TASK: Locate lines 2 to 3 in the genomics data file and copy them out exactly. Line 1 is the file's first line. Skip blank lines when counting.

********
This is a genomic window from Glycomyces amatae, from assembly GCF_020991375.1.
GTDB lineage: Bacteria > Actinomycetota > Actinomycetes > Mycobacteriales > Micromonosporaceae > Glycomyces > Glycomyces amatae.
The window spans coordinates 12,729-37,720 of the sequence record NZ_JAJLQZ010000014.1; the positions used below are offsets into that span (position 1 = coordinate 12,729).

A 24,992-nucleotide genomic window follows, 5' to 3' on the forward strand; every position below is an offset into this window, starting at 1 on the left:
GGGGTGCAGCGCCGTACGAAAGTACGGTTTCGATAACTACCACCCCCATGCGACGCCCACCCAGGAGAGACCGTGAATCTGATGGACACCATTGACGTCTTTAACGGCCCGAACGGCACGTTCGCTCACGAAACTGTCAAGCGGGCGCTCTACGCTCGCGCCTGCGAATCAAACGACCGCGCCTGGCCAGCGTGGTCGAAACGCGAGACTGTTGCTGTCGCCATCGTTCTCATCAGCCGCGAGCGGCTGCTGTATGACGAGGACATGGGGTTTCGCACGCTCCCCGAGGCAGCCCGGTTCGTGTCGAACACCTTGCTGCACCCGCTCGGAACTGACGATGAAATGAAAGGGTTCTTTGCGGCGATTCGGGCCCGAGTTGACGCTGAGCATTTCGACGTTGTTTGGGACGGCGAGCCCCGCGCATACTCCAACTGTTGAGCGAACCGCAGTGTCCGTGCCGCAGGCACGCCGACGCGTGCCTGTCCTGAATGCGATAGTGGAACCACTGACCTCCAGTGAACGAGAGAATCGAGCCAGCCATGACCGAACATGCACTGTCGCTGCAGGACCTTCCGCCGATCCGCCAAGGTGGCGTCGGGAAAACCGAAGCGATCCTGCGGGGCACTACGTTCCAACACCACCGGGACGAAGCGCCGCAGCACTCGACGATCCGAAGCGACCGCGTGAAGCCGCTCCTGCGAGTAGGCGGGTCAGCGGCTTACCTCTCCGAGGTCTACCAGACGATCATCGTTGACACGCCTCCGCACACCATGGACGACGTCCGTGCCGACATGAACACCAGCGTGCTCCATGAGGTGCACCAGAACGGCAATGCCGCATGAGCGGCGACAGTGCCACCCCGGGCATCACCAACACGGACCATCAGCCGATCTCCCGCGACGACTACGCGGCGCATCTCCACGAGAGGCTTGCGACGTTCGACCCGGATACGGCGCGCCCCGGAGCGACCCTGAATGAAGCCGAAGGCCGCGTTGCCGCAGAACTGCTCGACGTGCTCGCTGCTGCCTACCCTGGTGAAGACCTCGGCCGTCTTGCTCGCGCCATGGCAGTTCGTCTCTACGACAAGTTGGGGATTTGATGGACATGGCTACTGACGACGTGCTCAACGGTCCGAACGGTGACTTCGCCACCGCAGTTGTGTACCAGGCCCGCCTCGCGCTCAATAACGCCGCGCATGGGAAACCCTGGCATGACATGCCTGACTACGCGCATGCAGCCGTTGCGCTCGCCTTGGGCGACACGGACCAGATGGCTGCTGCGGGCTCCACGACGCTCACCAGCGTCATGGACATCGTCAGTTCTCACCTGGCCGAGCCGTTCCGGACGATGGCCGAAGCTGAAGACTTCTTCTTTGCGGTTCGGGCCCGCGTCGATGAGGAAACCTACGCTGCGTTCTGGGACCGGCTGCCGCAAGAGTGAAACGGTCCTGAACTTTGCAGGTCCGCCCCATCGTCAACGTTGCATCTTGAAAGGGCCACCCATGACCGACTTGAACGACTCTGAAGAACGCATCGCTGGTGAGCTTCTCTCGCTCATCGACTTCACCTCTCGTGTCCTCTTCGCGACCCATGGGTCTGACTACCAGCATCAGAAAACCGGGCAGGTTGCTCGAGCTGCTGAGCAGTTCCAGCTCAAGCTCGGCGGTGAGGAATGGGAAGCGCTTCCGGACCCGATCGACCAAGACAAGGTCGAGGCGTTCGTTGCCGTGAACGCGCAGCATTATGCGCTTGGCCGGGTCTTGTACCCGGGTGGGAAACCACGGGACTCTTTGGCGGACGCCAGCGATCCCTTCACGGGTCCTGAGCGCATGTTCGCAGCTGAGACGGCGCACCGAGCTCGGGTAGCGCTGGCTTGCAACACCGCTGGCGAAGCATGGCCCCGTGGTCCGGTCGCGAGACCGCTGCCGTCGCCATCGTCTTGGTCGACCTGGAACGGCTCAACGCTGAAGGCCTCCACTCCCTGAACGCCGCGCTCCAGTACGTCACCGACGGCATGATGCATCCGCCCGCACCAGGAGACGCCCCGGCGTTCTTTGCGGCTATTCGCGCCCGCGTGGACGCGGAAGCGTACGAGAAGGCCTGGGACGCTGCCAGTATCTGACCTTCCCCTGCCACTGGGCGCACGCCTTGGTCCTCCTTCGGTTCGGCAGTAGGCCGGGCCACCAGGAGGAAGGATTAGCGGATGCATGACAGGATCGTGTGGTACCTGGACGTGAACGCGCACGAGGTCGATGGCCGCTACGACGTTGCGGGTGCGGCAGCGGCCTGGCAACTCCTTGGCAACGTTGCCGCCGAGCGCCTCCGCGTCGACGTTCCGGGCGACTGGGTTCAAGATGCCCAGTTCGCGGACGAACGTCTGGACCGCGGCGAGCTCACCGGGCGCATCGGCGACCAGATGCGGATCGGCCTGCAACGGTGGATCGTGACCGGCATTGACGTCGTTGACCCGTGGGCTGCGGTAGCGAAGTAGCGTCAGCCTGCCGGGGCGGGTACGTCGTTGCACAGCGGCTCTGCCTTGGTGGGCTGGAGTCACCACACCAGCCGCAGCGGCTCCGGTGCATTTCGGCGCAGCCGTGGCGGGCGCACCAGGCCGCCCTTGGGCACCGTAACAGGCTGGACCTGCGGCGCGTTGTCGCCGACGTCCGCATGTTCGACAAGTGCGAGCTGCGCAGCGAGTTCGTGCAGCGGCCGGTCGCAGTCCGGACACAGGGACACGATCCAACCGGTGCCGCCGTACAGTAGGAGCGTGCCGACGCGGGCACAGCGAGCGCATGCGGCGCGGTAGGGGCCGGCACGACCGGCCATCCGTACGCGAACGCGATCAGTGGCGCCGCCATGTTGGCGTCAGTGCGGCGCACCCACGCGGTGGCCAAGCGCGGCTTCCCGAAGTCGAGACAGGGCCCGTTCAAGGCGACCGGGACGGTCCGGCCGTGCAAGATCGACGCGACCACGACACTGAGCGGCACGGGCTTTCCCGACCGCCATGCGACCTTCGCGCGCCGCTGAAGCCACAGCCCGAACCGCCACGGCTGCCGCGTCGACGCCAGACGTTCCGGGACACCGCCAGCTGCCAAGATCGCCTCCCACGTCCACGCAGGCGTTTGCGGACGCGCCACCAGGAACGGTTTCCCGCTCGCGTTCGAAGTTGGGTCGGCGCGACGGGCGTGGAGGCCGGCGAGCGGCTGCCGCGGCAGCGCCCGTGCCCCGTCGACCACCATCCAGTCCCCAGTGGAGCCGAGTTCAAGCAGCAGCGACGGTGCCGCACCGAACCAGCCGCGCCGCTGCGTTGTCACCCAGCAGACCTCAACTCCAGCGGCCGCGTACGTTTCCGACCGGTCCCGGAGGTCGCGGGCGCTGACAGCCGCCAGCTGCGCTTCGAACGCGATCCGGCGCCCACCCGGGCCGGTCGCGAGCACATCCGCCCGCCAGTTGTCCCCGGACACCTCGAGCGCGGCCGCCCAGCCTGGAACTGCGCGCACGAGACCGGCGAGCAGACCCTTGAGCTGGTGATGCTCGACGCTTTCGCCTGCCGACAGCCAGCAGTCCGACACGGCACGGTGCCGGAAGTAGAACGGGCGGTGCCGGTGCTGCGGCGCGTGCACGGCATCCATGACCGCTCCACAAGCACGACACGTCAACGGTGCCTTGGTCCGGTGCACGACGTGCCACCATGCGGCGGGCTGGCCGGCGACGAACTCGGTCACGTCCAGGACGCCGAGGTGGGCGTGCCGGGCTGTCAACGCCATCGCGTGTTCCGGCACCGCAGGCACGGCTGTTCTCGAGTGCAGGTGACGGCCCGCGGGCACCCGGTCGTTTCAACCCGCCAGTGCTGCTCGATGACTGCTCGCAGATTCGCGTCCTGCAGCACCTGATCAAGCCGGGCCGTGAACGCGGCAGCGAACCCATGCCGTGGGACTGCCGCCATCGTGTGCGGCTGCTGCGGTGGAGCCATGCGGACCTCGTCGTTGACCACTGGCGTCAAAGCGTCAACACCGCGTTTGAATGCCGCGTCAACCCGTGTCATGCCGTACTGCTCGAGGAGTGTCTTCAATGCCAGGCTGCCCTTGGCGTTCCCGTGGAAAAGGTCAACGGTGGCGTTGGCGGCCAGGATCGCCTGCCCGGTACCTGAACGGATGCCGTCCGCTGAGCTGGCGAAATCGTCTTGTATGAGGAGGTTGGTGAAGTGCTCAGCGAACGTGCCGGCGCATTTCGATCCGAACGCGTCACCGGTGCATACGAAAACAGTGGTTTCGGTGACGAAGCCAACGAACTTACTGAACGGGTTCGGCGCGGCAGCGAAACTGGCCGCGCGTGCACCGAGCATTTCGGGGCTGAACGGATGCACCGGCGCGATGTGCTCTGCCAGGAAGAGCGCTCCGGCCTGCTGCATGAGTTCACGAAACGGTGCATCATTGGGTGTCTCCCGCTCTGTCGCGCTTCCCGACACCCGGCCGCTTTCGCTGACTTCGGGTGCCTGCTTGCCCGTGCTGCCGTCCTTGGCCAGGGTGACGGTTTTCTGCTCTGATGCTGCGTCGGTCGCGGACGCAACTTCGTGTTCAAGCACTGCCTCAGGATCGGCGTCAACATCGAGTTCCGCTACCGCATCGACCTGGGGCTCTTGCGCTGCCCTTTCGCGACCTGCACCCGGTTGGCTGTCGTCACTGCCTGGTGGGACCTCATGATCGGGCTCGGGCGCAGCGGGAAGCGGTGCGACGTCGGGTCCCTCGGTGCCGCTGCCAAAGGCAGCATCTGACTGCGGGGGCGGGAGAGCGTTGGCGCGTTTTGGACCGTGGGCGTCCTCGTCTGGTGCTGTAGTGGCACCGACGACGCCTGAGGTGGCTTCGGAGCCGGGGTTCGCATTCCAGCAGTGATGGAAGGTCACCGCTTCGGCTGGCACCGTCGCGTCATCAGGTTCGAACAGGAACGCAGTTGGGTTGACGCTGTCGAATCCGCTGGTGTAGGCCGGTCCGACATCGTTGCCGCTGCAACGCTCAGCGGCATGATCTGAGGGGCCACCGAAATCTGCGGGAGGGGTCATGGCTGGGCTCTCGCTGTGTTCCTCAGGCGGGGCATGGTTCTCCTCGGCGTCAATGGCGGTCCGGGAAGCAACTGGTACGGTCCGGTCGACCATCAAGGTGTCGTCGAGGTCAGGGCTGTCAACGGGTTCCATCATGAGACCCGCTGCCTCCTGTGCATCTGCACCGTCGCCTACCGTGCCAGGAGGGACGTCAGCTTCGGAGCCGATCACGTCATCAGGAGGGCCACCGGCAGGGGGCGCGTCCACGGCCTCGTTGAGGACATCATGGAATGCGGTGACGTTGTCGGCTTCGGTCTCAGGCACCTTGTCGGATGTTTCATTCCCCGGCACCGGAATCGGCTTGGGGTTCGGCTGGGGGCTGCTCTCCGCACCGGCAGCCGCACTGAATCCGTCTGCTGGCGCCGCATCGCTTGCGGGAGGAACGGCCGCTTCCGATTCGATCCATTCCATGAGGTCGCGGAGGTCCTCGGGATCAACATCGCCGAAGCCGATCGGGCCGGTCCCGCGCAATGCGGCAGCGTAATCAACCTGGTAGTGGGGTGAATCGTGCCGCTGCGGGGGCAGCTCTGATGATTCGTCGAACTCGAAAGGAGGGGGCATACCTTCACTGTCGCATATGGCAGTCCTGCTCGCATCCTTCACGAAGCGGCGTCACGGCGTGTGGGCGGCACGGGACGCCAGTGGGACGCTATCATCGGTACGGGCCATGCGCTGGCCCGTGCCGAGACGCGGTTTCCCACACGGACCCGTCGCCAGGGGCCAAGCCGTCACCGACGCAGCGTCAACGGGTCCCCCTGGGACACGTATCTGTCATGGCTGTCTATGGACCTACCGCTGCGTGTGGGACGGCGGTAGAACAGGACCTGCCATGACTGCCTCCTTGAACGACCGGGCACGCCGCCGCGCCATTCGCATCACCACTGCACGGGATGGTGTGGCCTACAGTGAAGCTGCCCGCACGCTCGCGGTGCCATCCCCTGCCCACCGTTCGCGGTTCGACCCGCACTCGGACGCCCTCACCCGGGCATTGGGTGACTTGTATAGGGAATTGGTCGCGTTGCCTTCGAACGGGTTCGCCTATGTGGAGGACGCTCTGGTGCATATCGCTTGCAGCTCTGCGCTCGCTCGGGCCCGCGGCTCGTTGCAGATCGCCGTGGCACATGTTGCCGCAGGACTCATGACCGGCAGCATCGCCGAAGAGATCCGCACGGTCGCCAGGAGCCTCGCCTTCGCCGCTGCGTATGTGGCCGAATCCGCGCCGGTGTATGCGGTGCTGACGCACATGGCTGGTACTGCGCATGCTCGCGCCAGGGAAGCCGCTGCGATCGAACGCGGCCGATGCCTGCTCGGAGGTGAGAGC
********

GTDB lineage: Bacteria > Actinomycetota > Actinomycetes > Mycobacteriales > Micromonosporaceae > Glycomyces > Glycomyces amatae.
The window spans coordinates 12,729-37,720 of the sequence record NZ_JAJLQZ010000014.1; the positions used below are offsets into that span (position 1 = coordinate 12,729).